Reflections on customer service and gig economy

Well the gig or outsource economy is in full swing and since it is impossible not to interact with it, I thought I’d note the last three and make some observations:

Buying with e-certificates at Lowe’s.

This shows why competing with Amazon is so hard. They offer huge discounts vs Amazon. Beside free shipping, if you use a click through site, you get 5% off and then with Discover, you can get an additional 10% off using e-certificates. In trying to checkout, the site failed with an edge case. Lots of e-certificates and then trying to add a new credit card. The result was that all the e-certificates were marked with zero balance?!. Trying to chat resulted in quick service, the guy (“Charlie”) just said, you need to call the issuer and thanked me and then hung up. Obviously, he’s going to get a bonus clearing customers and with no customer satisfaction metric, how is Lowe’s to know.

Then an hour long call with a super nice grandmother (two kids) working hard to figure out what happened. After an hour, she called another hard working person in the gift certificates department to get the number unwedged. And at the end, I got the order, but it took an hour. I was super happy, but when I tried to click on “1” at the end to give good feedback, I got the message, “this center is no longer taking customer feedback”

Net, net I got the order done, but it’s just sad to me, this really wonderful person who did a great job covering for Lowe’s really hard time keeping up with the market leader in e-commerce not only didn’t get credit, but I’m sure the hour long call is not going to reflect well on her stats. And even if it did, she’s just a gig economy worker, so what’s her career path anyway.

It’s sad because so many companies are not “Day One” Amazon companies, but instead, try to lower cost outsource it all and they lose what is their greatest asset, people who care.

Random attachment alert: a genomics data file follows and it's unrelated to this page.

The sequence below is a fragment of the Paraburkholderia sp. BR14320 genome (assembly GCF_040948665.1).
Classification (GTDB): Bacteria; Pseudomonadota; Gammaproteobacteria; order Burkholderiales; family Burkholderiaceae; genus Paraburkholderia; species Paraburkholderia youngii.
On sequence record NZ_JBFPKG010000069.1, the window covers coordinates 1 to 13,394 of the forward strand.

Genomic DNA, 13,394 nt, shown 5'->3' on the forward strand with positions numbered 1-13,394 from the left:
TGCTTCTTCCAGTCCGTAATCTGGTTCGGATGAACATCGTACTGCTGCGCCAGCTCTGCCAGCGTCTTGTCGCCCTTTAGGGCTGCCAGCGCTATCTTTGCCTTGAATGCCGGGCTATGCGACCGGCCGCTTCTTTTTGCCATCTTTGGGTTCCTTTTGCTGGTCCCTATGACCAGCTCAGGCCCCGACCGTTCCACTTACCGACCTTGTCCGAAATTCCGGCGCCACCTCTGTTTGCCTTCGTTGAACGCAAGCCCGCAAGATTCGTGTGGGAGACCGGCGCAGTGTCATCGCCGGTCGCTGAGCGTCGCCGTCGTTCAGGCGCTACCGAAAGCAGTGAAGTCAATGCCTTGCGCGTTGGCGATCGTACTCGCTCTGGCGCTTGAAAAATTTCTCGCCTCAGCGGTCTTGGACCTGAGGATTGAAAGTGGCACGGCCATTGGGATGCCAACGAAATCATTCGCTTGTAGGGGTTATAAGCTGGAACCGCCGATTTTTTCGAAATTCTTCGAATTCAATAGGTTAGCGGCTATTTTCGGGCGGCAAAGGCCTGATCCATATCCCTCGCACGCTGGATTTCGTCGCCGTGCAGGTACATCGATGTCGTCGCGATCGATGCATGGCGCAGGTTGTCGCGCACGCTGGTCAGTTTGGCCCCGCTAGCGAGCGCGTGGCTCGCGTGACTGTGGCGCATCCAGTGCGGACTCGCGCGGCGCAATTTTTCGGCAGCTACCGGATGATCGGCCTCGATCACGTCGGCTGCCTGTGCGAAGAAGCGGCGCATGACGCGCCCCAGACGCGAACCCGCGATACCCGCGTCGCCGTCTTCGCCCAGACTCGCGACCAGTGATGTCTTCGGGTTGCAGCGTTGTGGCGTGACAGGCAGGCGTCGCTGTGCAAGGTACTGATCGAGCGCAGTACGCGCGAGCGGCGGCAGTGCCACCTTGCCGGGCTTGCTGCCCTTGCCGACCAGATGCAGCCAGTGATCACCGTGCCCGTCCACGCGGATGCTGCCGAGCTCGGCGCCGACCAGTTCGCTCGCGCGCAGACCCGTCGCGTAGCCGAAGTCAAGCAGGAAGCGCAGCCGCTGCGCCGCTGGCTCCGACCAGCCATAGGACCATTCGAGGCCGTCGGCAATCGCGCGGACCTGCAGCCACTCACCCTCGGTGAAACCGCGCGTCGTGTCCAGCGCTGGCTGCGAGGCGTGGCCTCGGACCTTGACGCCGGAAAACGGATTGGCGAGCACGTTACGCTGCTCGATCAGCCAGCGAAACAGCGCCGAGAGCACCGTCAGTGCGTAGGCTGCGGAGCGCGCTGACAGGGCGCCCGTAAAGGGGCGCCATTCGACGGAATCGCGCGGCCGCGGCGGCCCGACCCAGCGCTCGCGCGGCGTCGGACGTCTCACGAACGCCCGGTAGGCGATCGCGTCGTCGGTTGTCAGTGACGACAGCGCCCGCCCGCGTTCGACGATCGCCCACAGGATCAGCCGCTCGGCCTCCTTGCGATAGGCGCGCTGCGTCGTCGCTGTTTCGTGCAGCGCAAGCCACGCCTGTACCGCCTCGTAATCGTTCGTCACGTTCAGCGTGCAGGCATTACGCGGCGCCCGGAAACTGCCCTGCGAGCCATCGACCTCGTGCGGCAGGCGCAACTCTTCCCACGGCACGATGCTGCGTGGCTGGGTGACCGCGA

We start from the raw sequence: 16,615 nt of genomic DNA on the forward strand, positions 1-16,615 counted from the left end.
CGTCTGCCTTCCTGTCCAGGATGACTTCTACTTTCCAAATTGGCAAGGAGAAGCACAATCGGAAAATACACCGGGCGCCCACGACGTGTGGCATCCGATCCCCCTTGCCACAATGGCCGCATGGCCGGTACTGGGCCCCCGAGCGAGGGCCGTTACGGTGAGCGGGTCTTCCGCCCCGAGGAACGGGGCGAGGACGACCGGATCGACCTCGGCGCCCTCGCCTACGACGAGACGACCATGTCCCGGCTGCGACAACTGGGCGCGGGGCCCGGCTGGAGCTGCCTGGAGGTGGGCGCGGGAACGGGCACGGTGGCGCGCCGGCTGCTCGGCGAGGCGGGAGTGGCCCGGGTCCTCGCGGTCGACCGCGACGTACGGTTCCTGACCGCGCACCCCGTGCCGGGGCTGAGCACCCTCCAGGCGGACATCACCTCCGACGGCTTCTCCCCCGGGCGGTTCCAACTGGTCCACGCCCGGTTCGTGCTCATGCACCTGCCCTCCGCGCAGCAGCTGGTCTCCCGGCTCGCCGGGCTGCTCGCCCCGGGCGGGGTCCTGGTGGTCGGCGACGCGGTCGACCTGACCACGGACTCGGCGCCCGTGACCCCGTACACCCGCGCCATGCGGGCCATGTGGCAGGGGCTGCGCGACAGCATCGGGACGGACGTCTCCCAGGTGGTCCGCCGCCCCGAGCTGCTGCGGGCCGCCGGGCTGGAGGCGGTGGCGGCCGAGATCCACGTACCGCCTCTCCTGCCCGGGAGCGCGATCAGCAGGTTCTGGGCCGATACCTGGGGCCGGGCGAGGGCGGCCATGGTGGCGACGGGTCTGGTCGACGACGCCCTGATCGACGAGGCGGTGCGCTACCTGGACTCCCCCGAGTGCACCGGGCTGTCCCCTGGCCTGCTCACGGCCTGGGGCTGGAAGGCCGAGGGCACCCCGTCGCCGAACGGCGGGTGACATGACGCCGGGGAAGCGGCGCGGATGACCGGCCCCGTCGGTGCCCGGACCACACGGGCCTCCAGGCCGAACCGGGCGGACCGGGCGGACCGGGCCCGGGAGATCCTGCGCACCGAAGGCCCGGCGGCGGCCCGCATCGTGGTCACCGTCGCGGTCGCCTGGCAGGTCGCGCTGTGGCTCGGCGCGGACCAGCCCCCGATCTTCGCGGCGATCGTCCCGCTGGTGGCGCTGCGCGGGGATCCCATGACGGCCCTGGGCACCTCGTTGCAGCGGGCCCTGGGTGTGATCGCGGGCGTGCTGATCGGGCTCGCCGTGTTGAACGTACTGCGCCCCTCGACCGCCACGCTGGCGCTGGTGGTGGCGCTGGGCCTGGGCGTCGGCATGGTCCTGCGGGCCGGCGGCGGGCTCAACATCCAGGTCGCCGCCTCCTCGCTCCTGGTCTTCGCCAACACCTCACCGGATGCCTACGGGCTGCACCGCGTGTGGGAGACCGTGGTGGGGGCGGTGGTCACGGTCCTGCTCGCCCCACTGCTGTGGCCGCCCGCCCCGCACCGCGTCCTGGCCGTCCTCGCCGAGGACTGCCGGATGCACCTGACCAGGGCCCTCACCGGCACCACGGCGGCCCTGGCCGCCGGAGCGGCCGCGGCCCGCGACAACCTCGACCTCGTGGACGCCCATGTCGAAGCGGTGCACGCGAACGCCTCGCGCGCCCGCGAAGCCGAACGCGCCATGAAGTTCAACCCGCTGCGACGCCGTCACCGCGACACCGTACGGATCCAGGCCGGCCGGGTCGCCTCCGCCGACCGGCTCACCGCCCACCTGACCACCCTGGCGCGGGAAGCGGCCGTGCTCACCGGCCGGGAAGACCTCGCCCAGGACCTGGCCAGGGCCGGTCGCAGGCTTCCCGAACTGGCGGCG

Broken drone at B&H

Another catastrophe, buying a drone, it doesn’t work out of the box. Calling on a Sunday and you hear that they don’t handle this directly but outsource it, so call again tomorrow. The next day, I get routed to some back end fulfillment house, they give me an RMA and I send it off.

Now how is B&H ever supposed to know that these guys did an awesome, awesome job, I looked at the address, somewhere in New Jersey and it is actually addressed to a real human. I don’t know if I will actually get my money back, but wow what a great experience.

Again, I wonder, with all this outsourcing, how is the CEO of B&H every supposed to know how things are working.

Summary

Well I don’t know if there are any lessons to be drawn, but it is pretty clear that by cutting off the “low levels” for the “high value”, that big companies do lose something important. That is the direct feel of what happens to the hapless customer. Feeling bad about customers is part and parcel with the job (I know I’ve had those jobs), but doing something about it is super hard. Without that direct contact, what happens to all the great grandmothers who really should get promoted for making customers happy, vs. the chat bot guy moving through calls.

Net, net, the main lesson is that all consumers have to vote with your dollars and your feet.Reward the folks who are doing a great job, but also find a way to recognize the people who do a good job despite all the efficiency metrics.